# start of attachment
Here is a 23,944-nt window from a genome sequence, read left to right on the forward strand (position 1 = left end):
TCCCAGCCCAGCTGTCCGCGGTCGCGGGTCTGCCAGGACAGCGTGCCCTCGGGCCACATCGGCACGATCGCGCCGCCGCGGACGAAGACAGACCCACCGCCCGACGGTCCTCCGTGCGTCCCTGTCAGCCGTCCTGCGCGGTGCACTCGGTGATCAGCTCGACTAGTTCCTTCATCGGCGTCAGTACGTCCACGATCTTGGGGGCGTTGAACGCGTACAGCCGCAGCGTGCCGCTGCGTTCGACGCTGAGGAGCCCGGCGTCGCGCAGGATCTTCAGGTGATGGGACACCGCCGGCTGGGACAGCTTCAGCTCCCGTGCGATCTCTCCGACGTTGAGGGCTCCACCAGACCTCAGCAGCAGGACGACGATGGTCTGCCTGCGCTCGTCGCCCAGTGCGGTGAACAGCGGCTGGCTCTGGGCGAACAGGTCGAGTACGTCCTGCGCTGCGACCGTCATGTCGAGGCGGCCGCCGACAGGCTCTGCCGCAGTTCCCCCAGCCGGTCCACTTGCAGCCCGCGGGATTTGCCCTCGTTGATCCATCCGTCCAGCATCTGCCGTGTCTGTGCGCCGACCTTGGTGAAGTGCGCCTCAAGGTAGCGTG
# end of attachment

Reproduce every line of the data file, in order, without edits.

Here is a 23,944-nt window from a genome sequence, read left to right on the forward strand (position 1 = left end):
TCCCAGCCCAGCTGTCCGCGGTCGCGGGTCTGCCAGGACAGCGTGCCCTCGGGCCACATCGGCACGATCGCGCCGCCGCGGACGAAGACAGACCCACCGCCCGACGGTCCTCCGTGCGTCCCTGTCAGCCGTCCTGCGCGGTGCACTCGGTGATCAGCTCGACTAGTTCCTTCATCGGCGTCAGTACGTCCACGATCTTGGGGGCGTTGAACGCGTACAGCCGCAGCGTGCCGCTGCGTTCGACGCTGAGGAGCCCGGCGTCGCGCAGGATCTTCAGGTGATGGGACACCGCCGGCTGGGACAGCTTCAGCTCCCGTGCGATCTCTCCGACGTTGAGGGCTCCACCAGACCTCAGCAGCAGGACGACGATGGTCTGCCTGCGCTCGTCGCCCAGTGCGGTGAACAGCGGCTGGCTCTGGGCGAACAGGTCGAGTACGTCCTGCGCTGCGACCGTCATGTCGAGGCGGCCGCCGACAGGCTCTGCCGCAGTTCCCCCAGCCGGTCCACTTGCAGCCCGCGGGATTTGCCCTCGTTGATCCATCCGTCCAGCATCTGCCGTGTCTGTGCGCCGACCTTGGTGAAGTGCGCCTCAAGGTAGCGTG